After tripping the light fantastic along Tooting High Street, I took Liam even further down my memory lane with a short hop to Wandsworth Town. I showed him where I was a shoe shop Saturday boy, the primary school where I was a knotty-haired happy chappy, and finally, my digs from the age of ten until I ventured out into the wicked world – my ‘days on the tills, nights on the tiles’ moment before marriage and a mortgage.
After my Dad retired from the British Army, my parents ran a backstreet shop, one of a parade of four. Ours was a ‘bottle and basket’ selling booze and bread and all things in between, and we lived above and behind. It was a good little earner. Even during the dark days of the 1974 three-day week, Dad kept the lights on with candles from the cash and carry. It was a cold and miserable time and people hit the hard stuff to get through it – a bit like the recent lockdowns. On a happier note, as part of Her Maj’s 1977 Silver Jubilee celebrations, Mum helped organise a street party. The till rang non-stop as the red, white and blue bunting fluttered in the summer breeze.
Of the other shops, next door was a butcher’s with a newsagent’s at the end. I can’t remember what the third shop in the parade was. It hardly matters now as they’re all gone – long-since converted into gentrified houses that fetch a king’s ransom.
Here’s a very rare picture of me from that bygone era. Our first-floor parlour was a riot of clashing colours and patterns – very de rigueur at the time. I’m sure it’s much more tasteful today. But why was my chopper bike propped up against the sofa?
In 2016, I wrote a little piece about my semi-colonial life as a forces child in Malaysia back in the swinging sixties. The post – Reflections of an Army Brat – featured a blurry old black and white image I found online of Mountbatten Primary School, the school I attended. It started quite a conversation between ex-pupils, a conversation which continues to this day.
The post from way back also took me to a Facebook group called ‘We are Terendakians’ – Terendak being the name of the army camp originally built for the 28th Commonwealth Infantry Brigade which consisted of soldiers from the UK, Australia and New Zealand. The Facebook group is a place to reminisce and interact. And reminisce and interact they do with some wonderfully evocative pictures of a bygone era. Sometimes it even gets up close and personal.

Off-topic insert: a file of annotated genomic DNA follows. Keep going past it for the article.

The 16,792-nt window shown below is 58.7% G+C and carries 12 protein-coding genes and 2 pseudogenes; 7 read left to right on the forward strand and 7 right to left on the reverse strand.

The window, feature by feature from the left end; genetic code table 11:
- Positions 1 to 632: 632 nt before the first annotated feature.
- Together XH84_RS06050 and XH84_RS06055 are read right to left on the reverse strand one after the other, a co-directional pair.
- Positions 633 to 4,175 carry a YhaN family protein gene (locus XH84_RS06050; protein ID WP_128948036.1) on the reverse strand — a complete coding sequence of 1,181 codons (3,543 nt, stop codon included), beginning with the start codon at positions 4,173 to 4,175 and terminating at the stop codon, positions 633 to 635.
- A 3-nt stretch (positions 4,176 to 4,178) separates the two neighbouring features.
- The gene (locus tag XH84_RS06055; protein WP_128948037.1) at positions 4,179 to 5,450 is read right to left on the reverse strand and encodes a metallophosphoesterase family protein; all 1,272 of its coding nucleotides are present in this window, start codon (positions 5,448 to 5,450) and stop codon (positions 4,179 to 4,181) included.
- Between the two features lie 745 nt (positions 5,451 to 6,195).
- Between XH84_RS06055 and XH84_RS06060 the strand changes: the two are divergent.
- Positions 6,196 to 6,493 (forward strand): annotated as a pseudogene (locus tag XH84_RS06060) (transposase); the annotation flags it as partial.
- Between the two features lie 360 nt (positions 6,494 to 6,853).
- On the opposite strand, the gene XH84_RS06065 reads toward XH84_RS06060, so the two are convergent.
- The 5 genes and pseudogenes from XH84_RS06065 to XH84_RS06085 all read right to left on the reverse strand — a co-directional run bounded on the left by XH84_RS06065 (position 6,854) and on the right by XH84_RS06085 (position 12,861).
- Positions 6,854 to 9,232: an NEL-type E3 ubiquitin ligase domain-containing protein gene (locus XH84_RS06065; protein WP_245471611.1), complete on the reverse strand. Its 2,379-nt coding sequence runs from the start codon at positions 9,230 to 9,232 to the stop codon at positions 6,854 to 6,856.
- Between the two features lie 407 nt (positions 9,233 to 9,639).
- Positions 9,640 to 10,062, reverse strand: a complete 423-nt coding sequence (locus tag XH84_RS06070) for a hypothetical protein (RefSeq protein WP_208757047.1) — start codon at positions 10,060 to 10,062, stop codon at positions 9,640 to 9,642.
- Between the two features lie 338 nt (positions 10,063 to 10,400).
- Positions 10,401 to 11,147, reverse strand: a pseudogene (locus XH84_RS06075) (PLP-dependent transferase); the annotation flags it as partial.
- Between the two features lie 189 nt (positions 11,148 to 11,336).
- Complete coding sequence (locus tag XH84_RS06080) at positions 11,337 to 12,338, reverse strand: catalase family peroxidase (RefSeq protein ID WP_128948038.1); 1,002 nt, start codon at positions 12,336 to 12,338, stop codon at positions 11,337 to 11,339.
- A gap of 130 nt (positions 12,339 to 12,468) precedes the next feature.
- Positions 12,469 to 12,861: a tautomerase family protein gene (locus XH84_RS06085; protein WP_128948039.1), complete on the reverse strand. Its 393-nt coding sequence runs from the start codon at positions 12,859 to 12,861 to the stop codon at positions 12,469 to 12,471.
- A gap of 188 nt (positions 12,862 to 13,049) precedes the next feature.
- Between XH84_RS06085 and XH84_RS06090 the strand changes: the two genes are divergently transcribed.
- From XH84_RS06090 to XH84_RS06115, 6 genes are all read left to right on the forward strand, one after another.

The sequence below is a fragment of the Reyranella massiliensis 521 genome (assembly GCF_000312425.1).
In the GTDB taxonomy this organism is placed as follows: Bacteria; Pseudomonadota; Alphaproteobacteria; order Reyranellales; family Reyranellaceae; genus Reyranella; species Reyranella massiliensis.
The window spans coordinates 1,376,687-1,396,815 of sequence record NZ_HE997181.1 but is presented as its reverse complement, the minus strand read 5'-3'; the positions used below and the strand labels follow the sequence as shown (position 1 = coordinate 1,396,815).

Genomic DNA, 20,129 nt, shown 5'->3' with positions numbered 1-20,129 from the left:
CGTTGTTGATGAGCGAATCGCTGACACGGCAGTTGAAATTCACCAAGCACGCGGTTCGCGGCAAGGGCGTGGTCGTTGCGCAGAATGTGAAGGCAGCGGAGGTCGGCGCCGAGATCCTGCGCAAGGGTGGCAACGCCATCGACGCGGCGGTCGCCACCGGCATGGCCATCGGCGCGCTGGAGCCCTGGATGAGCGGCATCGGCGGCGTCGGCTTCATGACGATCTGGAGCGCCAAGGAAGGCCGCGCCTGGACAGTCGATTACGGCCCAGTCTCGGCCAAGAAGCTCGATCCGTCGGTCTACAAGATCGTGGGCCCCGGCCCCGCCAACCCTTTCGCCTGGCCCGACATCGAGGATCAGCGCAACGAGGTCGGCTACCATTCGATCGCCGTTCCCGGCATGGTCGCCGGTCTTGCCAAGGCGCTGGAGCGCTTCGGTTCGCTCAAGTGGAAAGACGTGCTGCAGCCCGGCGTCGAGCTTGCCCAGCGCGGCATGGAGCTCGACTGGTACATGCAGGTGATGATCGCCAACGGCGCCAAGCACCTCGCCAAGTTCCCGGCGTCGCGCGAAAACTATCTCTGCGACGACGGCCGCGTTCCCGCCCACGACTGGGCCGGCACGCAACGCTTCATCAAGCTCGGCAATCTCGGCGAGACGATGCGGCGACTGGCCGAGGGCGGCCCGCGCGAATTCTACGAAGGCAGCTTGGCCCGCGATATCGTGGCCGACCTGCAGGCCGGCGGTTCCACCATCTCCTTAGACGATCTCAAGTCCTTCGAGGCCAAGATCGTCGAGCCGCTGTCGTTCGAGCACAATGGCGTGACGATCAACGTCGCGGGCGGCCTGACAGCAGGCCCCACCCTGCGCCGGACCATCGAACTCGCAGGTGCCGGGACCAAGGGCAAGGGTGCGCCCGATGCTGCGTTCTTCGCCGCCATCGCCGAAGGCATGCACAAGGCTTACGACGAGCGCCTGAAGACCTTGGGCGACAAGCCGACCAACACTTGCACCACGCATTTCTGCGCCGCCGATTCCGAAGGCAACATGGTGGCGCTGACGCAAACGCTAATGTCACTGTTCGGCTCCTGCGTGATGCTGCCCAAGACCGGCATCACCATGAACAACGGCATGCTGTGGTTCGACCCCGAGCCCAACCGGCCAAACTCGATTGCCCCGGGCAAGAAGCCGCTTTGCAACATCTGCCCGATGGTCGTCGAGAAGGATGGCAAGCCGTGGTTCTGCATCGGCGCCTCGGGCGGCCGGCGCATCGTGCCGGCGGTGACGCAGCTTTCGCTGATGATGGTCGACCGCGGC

This might be me aged around 7:
And this is almost certainly my mother on the ladies badminton team:
Overwhelmingly, most pansyfans hail from Britain, Turkey or the States so you can imagine my delight when I noticed that someone from Malaysia was pushing the numbers up by having a good old root around the blog – 334 posts and rising. In the late sixties, I spent nearly three years in Malaysia as a young army brat on a base just outside Malacca. My memories of life in the tropical sun are vivid and glorious. In fact, both my sisters were born in the country (at different times – my sergeant major father was posted there twice). I hope to pop back one day, as my eldest brother has done. So, whoever you are my Malaysian friend, I thank you. You’ve provided the perfect excuse to fish out some ancient time-worn snaps and take a skip down memory lane.
Chrissy turned up to check on our home making progress. Actually, it felt more like a military inspection, and we dutifully stood by our beds. She nodded general approval as she moved from room to room though was strangely dismayed by the lack of bedside tables. “But, bedside tables are so last year!” I insisted. She glared at me in sheer panic before composing herself to suggest we might secure the services of a cleaner, “so good for local employment.” How quaintly colonial, I thought. I haven’t had one of those since my days as a sixties army brat in the Far East. However, that was before Britain had withdrawn ‘East of Suez’ and assumed a diminished role in the World.